The Ilala Lodge in the center of town was our home for a magical two days. On our second evening there, we took a simple cruise on the upper Zambezi River on a small, comfortable pontoon boat built to accommodate just 12 people.

Some yawning hippos posed for us and life was good. Smaller vessels such as ours never get too close to these bad boys, since they can easily turn over a boat, and, yikes!, we were upstream of the falls right over there; we could easily be swept over them, crashing to a certain death on the rocks below. (Okay, maybe I have an overactive imagination, but the roar was deafening!)

A bump in the road

Zimbabwe was not free of some of the difficulties one might have traveling to any of the more distant regions on Earth. When we entered the country, the immigration officer gave Rita and me fits.

Upon departing Miami I had several blank pages in my passport, but immigration officials in other countries visited on this trip had stamped my pages willy-nilly, so I ended up with German and South African stamps on my formerly open pages.

The only page I had open by this time was marked “Endorsements,” and the Zimbabwean officer said he couldn’t use that page because it was illegal and “You don’t want me to lose my job by doing an illegal act, do you?” (I wondered if he might be hinting for a bribe.)

He ordered me to stand behind a yellow line and told Rita to collect our bags, continuing his harangue in front of the remaining passengers and eventually blaming Rita for not supervising me properly.

She replied, “I was unaware that this was my day to be in charge of him and his passport pages.”

A smile crept across his face and he placed his full-page visa on top of the German entry stamp. Away we went into the afternoon light, with no bribe paid.

As I write this, my passport is at the US Department of State getting additional pages fused into it. A lesson well learned!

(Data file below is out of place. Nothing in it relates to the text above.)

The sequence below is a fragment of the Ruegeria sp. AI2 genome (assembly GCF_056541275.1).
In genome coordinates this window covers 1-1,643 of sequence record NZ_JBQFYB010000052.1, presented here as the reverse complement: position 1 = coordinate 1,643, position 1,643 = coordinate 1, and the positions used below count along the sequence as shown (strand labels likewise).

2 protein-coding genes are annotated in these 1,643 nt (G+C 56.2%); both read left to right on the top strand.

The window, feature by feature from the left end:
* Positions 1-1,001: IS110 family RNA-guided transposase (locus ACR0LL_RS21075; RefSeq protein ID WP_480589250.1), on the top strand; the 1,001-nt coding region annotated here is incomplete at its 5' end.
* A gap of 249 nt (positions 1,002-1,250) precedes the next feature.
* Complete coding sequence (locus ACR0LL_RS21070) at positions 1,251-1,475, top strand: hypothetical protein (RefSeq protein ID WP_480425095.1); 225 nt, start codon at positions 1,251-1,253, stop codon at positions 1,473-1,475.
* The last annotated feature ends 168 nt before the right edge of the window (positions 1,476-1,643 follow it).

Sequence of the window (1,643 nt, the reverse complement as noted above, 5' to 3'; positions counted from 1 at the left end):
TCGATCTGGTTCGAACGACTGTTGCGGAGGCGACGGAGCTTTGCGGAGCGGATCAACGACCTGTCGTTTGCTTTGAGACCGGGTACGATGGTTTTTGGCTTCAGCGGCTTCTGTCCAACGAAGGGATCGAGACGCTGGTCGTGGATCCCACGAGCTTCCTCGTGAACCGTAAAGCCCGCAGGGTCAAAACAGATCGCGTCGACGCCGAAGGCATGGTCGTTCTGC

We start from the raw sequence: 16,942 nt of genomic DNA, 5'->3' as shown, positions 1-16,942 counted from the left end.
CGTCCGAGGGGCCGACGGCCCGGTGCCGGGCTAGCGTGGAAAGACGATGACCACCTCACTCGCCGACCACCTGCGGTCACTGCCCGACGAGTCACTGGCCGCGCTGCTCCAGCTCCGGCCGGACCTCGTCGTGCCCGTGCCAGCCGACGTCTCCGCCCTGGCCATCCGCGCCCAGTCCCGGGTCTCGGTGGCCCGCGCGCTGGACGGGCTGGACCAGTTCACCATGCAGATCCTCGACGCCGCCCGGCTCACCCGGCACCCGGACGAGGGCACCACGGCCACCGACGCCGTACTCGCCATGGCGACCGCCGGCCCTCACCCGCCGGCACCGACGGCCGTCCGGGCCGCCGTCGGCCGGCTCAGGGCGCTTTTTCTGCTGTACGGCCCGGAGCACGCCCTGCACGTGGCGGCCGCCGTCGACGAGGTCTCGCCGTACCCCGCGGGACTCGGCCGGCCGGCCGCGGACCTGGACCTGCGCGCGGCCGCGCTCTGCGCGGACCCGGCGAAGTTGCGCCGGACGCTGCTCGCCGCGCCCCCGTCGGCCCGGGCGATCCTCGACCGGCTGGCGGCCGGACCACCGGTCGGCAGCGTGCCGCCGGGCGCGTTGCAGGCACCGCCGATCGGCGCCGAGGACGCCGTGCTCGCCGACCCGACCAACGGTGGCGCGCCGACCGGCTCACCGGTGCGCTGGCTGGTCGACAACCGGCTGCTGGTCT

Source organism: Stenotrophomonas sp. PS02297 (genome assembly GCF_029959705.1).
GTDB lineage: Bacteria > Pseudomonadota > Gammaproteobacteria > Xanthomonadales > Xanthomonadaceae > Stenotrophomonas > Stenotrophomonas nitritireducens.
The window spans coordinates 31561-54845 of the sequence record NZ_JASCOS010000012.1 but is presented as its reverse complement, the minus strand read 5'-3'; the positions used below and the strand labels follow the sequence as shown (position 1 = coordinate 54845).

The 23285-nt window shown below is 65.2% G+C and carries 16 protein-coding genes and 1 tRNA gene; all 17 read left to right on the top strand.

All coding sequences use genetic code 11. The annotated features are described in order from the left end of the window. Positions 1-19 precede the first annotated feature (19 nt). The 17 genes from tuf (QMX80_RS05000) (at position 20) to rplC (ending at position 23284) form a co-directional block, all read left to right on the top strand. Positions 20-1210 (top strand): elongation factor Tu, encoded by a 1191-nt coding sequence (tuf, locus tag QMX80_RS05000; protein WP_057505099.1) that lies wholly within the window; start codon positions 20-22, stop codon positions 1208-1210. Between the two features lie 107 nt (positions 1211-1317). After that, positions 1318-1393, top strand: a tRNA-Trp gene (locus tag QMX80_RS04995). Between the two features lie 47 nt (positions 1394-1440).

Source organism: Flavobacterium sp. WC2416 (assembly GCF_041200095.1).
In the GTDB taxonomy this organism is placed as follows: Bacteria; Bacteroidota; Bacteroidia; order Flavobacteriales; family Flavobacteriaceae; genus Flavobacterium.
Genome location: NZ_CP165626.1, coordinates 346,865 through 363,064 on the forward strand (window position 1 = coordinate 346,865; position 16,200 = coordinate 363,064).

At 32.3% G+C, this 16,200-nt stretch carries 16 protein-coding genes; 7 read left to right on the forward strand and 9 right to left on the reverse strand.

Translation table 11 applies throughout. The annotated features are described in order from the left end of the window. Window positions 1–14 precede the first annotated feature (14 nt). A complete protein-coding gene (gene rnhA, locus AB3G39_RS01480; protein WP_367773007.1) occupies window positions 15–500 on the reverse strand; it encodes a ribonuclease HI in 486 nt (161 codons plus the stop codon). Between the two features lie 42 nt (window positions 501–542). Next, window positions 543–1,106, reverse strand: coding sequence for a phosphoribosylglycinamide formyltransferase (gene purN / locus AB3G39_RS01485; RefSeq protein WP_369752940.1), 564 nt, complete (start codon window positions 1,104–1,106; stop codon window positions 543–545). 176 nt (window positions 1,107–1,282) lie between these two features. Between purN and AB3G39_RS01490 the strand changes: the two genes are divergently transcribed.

Elephant encounter

After returning to Johannesburg and spending another overnight at the Emperors Palace, we flew 50 minutes to Nelspruit, in northeastern South Africa, one of the entrances to Kruger National Park.

We drove through the mountains up to Graskop, which looked like a rather unremarkable village, though it attracted tour buses due to its proximity to Kruger and the surrounding scenic mountains and waterfalls.

After a drive on a washboard dirt road through the town of Sabi, we were driven to an elephant farm and enjoyed a lecture by a very knowledgeable Zimbabwean professor at The Elephant Sanctuary, outside of Hazyview.

Two white rhinos.

The professor taught us about the physiology and psychology of these intelligent and friendly, but destructive, animals. Then we visited two of these grown beasts, touching their tusks, ears, knees, feet, tails, trunks and mouths. They were ever so gentle.

As a send-off, we received two great suction-like trunk kisses on our chins. But the icing on the cake, so to speak, was when the elephant, Casper, blew his nose all over Rita’s white jersey! (The moral of the story is to not wear white clothing to an elephant kissing.)